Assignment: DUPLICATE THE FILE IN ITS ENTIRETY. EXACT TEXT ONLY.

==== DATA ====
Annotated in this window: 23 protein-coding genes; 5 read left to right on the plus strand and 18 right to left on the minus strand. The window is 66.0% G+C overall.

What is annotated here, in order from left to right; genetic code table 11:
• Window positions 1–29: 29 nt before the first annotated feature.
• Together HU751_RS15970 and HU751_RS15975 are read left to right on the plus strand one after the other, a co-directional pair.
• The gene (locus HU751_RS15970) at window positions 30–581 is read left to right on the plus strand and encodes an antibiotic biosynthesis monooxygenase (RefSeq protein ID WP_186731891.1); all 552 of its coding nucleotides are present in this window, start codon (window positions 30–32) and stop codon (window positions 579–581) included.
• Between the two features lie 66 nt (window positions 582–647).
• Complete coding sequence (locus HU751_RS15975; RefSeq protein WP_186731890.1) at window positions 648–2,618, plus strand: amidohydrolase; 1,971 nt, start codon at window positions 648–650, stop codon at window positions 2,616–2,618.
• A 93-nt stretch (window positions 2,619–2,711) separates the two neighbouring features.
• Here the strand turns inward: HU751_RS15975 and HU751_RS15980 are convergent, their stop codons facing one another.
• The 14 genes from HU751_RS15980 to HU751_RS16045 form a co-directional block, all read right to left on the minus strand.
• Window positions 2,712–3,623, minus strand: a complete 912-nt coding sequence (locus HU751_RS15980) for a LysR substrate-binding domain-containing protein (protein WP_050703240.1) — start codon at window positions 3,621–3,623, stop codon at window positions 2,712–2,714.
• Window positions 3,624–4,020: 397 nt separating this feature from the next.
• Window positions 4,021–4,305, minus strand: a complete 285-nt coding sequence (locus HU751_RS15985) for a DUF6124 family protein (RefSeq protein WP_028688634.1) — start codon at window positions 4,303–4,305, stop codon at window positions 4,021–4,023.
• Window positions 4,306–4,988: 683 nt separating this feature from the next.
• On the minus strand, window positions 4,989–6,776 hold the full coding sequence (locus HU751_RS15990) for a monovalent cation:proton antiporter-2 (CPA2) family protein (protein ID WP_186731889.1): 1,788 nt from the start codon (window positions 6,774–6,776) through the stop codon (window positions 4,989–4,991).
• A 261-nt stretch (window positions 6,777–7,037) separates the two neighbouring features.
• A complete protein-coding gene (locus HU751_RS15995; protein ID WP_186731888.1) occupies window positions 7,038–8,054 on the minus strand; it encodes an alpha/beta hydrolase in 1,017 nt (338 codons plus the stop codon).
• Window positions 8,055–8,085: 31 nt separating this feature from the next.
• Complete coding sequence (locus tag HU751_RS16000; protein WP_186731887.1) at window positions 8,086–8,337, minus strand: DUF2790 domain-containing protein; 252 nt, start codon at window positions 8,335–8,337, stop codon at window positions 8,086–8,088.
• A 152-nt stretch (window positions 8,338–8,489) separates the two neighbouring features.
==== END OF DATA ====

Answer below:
Annotated in this window: 23 protein-coding genes; 5 read left to right on the plus strand and 18 right to left on the minus strand. The window is 66.0% G+C overall.

What is annotated here, in order from left to right; genetic code table 11:
• Window positions 1–29: 29 nt before the first annotated feature.
• Together HU751_RS15970 and HU751_RS15975 are read left to right on the plus strand one after the other, a co-directional pair.
• The gene (locus HU751_RS15970) at window positions 30–581 is read left to right on the plus strand and encodes an antibiotic biosynthesis monooxygenase (RefSeq protein ID WP_186731891.1); all 552 of its coding nucleotides are present in this window, start codon (window positions 30–32) and stop codon (window positions 579–581) included.
• Between the two features lie 66 nt (window positions 582–647).
• Complete coding sequence (locus HU751_RS15975; RefSeq protein WP_186731890.1) at window positions 648–2,618, plus strand: amidohydrolase; 1,971 nt, start codon at window positions 648–650, stop codon at window positions 2,616–2,618.
• A 93-nt stretch (window positions 2,619–2,711) separates the two neighbouring features.
• Here the strand turns inward: HU751_RS15975 and HU751_RS15980 are convergent, their stop codons facing one another.
• The 14 genes from HU751_RS15980 to HU751_RS16045 form a co-directional block, all read right to left on the minus strand.
• Window positions 2,712–3,623, minus strand: a complete 912-nt coding sequence (locus HU751_RS15980) for a LysR substrate-binding domain-containing protein (protein WP_050703240.1) — start codon at window positions 3,621–3,623, stop codon at window positions 2,712–2,714.
• Window positions 3,624–4,020: 397 nt separating this feature from the next.
• Window positions 4,021–4,305, minus strand: a complete 285-nt coding sequence (locus HU751_RS15985) for a DUF6124 family protein (RefSeq protein WP_028688634.1) — start codon at window positions 4,303–4,305, stop codon at window positions 4,021–4,023.
• Window positions 4,306–4,988: 683 nt separating this feature from the next.
• On the minus strand, window positions 4,989–6,776 hold the full coding sequence (locus HU751_RS15990) for a monovalent cation:proton antiporter-2 (CPA2) family protein (protein ID WP_186731889.1): 1,788 nt from the start codon (window positions 6,774–6,776) through the stop codon (window positions 4,989–4,991).
• A 261-nt stretch (window positions 6,777–7,037) separates the two neighbouring features.
• A complete protein-coding gene (locus HU751_RS15995; protein ID WP_186731888.1) occupies window positions 7,038–8,054 on the minus strand; it encodes an alpha/beta hydrolase in 1,017 nt (338 codons plus the stop codon).
• Window positions 8,055–8,085: 31 nt separating this feature from the next.
• Complete coding sequence (locus tag HU751_RS16000; protein WP_186731887.1) at window positions 8,086–8,337, minus strand: DUF2790 domain-containing protein; 252 nt, start codon at window positions 8,335–8,337, stop codon at window positions 8,086–8,088.
• A 152-nt stretch (window positions 8,338–8,489) separates the two neighbouring features.